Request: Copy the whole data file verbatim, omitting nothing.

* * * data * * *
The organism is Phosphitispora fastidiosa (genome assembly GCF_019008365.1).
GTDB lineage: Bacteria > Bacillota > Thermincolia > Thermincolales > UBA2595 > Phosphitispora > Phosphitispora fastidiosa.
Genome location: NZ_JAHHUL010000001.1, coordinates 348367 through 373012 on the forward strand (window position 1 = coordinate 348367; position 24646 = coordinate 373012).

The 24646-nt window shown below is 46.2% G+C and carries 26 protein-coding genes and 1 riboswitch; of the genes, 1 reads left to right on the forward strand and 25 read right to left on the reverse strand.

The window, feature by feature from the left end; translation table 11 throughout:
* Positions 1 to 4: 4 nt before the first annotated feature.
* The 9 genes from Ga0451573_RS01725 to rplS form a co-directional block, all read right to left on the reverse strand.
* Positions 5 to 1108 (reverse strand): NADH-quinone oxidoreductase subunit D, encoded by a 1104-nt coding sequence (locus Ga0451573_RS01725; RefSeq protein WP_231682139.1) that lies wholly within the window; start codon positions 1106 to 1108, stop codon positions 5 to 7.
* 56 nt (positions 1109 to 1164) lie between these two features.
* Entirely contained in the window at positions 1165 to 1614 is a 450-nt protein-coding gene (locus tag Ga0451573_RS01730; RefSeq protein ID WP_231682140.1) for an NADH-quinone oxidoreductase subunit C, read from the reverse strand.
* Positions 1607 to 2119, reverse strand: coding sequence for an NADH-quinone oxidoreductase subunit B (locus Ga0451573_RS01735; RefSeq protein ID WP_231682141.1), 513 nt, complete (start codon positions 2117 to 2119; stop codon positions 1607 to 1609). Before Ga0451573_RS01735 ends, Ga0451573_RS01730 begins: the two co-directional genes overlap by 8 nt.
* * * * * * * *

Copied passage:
The organism is Phosphitispora fastidiosa (genome assembly GCF_019008365.1).
GTDB lineage: Bacteria > Bacillota > Thermincolia > Thermincolales > UBA2595 > Phosphitispora > Phosphitispora fastidiosa.
Genome location: NZ_JAHHUL010000001.1, coordinates 348367 through 373012 on the forward strand (window position 1 = coordinate 348367; position 24646 = coordinate 373012).

The 24646-nt window shown below is 46.2% G+C and carries 26 protein-coding genes and 1 riboswitch; of the genes, 1 reads left to right on the forward strand and 25 read right to left on the reverse strand.

The window, feature by feature from the left end; translation table 11 throughout:
* Positions 1 to 4: 4 nt before the first annotated feature.
* The 9 genes from Ga0451573_RS01725 to rplS form a co-directional block, all read right to left on the reverse strand.
* Positions 5 to 1108 (reverse strand): NADH-quinone oxidoreductase subunit D, encoded by a 1104-nt coding sequence (locus Ga0451573_RS01725; RefSeq protein WP_231682139.1) that lies wholly within the window; start codon positions 1106 to 1108, stop codon positions 5 to 7.
* 56 nt (positions 1109 to 1164) lie between these two features.
* Entirely contained in the window at positions 1165 to 1614 is a 450-nt protein-coding gene (locus tag Ga0451573_RS01730; RefSeq protein ID WP_231682140.1) for an NADH-quinone oxidoreductase subunit C, read from the reverse strand.
* Positions 1607 to 2119, reverse strand: coding sequence for an NADH-quinone oxidoreductase subunit B (locus Ga0451573_RS01735; RefSeq protein ID WP_231682141.1), 513 nt, complete (start codon positions 2117 to 2119; stop codon positions 1607 to 1609). Before Ga0451573_RS01735 ends, Ga0451573_RS01730 begins: the two co-directional genes overlap by 8 nt.